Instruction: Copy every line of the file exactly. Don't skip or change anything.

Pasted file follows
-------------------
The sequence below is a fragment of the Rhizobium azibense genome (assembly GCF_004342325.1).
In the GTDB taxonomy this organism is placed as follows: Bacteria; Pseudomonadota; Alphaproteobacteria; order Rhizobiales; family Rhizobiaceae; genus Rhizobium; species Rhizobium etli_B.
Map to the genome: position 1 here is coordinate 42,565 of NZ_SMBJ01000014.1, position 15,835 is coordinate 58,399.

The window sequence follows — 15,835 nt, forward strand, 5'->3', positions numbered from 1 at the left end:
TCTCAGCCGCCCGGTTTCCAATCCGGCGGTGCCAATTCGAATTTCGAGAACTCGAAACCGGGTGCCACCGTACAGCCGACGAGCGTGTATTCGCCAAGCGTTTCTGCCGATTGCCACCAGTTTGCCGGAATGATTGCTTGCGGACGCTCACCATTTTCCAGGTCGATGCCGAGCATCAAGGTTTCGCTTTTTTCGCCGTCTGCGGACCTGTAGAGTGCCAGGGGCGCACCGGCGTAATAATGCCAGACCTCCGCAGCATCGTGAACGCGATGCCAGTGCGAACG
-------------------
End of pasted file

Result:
The sequence below is a fragment of the Rhizobium azibense genome (assembly GCF_004342325.1).
In the GTDB taxonomy this organism is placed as follows: Bacteria; Pseudomonadota; Alphaproteobacteria; order Rhizobiales; family Rhizobiaceae; genus Rhizobium; species Rhizobium etli_B.
Map to the genome: position 1 here is coordinate 42,565 of NZ_SMBJ01000014.1, position 15,835 is coordinate 58,399.

The window sequence follows — 15,835 nt, forward strand, 5'->3', positions numbered from 1 at the left end:
TCTCAGCCGCCCGGTTTCCAATCCGGCGGTGCCAATTCGAATTTCGAGAACTCGAAACCGGGTGCCACCGTACAGCCGACGAGCGTGTATTCGCCAAGCGTTTCTGCCGATTGCCACCAGTTTGCCGGAATGATTGCTTGCGGACGCTCACCATTTTCCAGGTCGATGCCGAGCATCAAGGTTTCGCTTTTTTCGCCGTCTGCGGACCTGTAGAGTGCCAGGGGCGCACCGGCGTAATAATGCCAGACCTCCGCAGCATCGTGAACGCGATGCCAGTGCGAACG